A welcome investment of $20.7 million has been made to make tampons and pads free and available in all government schools.

The Victorian Government’s Gender Equity Statement also noted new investment of $500K for the Country Women’s Association to continue its ongoing advocacy on health and wellbeing of rural and regional women.

We are seeing a increased funding for women’s mental health and making IVF accessible, however have not seen an investment in women’s access to reproductive choices.

Analysis: Gaps

  • There is no new funding to ensure that Victorians have improved access to reproductive choices, which is a key priority area in the Women’s Sexual and Reproductive Health key priorities 2017-2020. This funding is required to improve the accessibility and affordability of medical and surgical terminations, including at public hospitals, while reducing unwanted pregnancies. This was also a key ask in GEN VIC’s Priorities for Government Action 2018-2021, which also payed particular attention to services being available in rural and regional communities and to those who experience barriers to their access including Aboriginal women, migrant and refugee women, women with disabilities and those who are LGBTI.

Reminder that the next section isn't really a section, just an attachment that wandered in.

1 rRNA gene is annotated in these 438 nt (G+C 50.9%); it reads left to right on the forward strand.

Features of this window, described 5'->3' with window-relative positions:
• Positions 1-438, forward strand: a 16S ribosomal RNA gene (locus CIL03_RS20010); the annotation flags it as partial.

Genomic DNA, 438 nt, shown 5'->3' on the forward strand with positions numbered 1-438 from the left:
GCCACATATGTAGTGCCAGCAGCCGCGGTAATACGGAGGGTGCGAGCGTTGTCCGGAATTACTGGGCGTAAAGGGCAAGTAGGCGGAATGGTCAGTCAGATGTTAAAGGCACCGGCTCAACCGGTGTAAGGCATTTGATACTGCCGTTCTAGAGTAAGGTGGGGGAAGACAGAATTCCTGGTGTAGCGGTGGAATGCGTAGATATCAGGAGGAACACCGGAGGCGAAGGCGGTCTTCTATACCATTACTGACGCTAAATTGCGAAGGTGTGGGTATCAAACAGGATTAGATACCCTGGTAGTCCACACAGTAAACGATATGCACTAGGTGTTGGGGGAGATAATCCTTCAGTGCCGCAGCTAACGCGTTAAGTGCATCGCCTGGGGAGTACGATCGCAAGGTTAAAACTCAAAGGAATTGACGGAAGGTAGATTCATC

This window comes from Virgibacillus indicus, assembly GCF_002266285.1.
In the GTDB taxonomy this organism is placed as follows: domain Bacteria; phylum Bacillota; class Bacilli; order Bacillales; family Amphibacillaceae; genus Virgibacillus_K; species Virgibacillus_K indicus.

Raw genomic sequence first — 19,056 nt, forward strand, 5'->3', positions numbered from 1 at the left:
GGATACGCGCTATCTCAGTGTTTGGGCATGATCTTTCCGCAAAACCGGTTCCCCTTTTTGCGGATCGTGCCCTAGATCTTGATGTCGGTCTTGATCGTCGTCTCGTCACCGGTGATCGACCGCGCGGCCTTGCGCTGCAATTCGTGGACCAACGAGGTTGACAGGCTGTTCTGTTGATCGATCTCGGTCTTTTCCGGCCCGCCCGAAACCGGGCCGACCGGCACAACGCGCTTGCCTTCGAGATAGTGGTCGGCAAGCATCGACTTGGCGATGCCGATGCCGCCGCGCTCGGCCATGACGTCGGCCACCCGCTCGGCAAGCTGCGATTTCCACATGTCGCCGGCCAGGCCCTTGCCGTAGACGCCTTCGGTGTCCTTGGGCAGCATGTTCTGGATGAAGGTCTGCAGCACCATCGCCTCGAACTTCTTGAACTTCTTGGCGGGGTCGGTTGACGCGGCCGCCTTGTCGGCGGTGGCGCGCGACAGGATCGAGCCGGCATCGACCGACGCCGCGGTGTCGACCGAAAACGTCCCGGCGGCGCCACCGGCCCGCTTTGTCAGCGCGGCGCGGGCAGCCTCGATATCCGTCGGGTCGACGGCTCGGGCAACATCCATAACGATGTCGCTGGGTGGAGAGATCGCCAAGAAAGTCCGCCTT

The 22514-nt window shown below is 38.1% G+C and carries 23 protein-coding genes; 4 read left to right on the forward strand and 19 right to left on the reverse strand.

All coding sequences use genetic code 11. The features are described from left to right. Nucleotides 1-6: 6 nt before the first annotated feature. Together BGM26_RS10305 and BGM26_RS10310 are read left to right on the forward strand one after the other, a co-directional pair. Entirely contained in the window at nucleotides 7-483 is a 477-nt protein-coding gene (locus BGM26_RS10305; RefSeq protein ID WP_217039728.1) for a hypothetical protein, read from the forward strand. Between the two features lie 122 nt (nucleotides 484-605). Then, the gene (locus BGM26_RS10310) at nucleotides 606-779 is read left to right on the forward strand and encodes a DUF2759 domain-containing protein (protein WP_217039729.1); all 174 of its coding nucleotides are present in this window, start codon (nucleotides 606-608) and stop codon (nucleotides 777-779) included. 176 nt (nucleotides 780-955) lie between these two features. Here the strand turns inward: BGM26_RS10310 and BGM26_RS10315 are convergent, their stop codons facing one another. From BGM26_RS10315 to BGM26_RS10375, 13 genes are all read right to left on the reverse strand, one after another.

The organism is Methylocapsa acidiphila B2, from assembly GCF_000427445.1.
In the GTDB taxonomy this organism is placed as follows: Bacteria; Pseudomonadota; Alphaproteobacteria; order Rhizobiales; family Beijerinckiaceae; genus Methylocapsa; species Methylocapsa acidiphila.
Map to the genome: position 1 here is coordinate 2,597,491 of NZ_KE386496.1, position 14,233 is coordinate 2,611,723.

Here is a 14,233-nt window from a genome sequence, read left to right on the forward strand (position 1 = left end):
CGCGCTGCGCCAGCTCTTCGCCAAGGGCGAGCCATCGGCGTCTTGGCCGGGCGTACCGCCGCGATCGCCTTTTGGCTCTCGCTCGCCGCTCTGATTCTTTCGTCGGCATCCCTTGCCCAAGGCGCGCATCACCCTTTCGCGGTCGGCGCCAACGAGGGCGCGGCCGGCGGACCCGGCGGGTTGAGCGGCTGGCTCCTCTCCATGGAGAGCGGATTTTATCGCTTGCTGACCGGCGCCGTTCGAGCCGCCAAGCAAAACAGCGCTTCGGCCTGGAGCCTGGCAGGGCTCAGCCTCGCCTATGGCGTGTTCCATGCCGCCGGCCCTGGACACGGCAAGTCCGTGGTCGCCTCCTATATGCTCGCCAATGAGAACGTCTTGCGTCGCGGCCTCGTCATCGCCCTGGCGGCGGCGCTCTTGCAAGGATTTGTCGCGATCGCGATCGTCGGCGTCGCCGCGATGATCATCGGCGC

• There is no new funding for regional sexual and reproductive health partnerships, led by specialist women’s services to build capacity at the local level to deliver on the Women’s Sexual and Reproductive Health key priorities 2017-2020. However, it is noted in the that the Australian Labor Party policy platform that it will implement the Victorian Sexual and Reproductive Health Plan, working alongside women’s health organisations.

Prevent of Violence Against Women

Free from Violence strategy Victorian strategy to prevent family violence and all forms of violence against women: First action plan 2018-2021 outlines four key priority areas. At the heart of this plan are statewide efforts to prevent violence against women before it occurs. In this budget there is no new money for prevention of family violence and all forms of violence against women – however GEN VIC has been officially advised that there is continuing funding for Respect Victoria.